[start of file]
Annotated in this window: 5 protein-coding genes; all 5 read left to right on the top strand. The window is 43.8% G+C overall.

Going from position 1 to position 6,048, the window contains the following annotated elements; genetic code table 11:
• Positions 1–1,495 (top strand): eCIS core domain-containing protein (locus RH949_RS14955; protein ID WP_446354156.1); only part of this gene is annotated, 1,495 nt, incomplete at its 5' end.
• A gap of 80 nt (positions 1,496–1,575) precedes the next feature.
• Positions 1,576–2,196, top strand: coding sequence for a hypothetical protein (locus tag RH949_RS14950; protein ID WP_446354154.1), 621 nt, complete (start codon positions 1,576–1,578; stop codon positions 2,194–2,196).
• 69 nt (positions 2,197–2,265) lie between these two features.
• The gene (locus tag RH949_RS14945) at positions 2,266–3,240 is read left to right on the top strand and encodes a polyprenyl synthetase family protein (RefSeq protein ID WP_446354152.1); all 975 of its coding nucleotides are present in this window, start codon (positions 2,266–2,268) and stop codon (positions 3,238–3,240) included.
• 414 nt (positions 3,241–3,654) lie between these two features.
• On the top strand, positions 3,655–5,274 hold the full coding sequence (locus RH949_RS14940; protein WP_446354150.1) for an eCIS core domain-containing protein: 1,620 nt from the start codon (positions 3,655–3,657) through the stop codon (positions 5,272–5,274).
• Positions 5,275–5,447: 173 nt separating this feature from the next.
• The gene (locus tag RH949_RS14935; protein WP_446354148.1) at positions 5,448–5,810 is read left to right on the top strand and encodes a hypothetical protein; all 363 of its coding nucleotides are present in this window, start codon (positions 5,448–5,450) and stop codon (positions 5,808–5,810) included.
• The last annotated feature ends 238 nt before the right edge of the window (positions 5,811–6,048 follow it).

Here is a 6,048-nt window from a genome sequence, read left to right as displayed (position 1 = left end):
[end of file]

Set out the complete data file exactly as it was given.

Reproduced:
Annotated in this window: 5 protein-coding genes; all 5 read left to right on the top strand. The window is 43.8% G+C overall.

Going from position 1 to position 6,048, the window contains the following annotated elements; genetic code table 11:
• Positions 1–1,495 (top strand): eCIS core domain-containing protein (locus RH949_RS14955; protein ID WP_446354156.1); only part of this gene is annotated, 1,495 nt, incomplete at its 5' end.
• A gap of 80 nt (positions 1,496–1,575) precedes the next feature.
• Positions 1,576–2,196, top strand: coding sequence for a hypothetical protein (locus tag RH949_RS14950; protein ID WP_446354154.1), 621 nt, complete (start codon positions 1,576–1,578; stop codon positions 2,194–2,196).
• 69 nt (positions 2,197–2,265) lie between these two features.
• The gene (locus tag RH949_RS14945) at positions 2,266–3,240 is read left to right on the top strand and encodes a polyprenyl synthetase family protein (RefSeq protein ID WP_446354152.1); all 975 of its coding nucleotides are present in this window, start codon (positions 2,266–2,268) and stop codon (positions 3,238–3,240) included.
• 414 nt (positions 3,241–3,654) lie between these two features.
• On the top strand, positions 3,655–5,274 hold the full coding sequence (locus RH949_RS14940; protein WP_446354150.1) for an eCIS core domain-containing protein: 1,620 nt from the start codon (positions 3,655–3,657) through the stop codon (positions 5,272–5,274).
• Positions 5,275–5,447: 173 nt separating this feature from the next.
• The gene (locus tag RH949_RS14935; protein WP_446354148.1) at positions 5,448–5,810 is read left to right on the top strand and encodes a hypothetical protein; all 363 of its coding nucleotides are present in this window, start codon (positions 5,448–5,450) and stop codon (positions 5,808–5,810) included.
• The last annotated feature ends 238 nt before the right edge of the window (positions 5,811–6,048 follow it).

Here is a 6,048-nt window from a genome sequence, read left to right as displayed (position 1 = left end):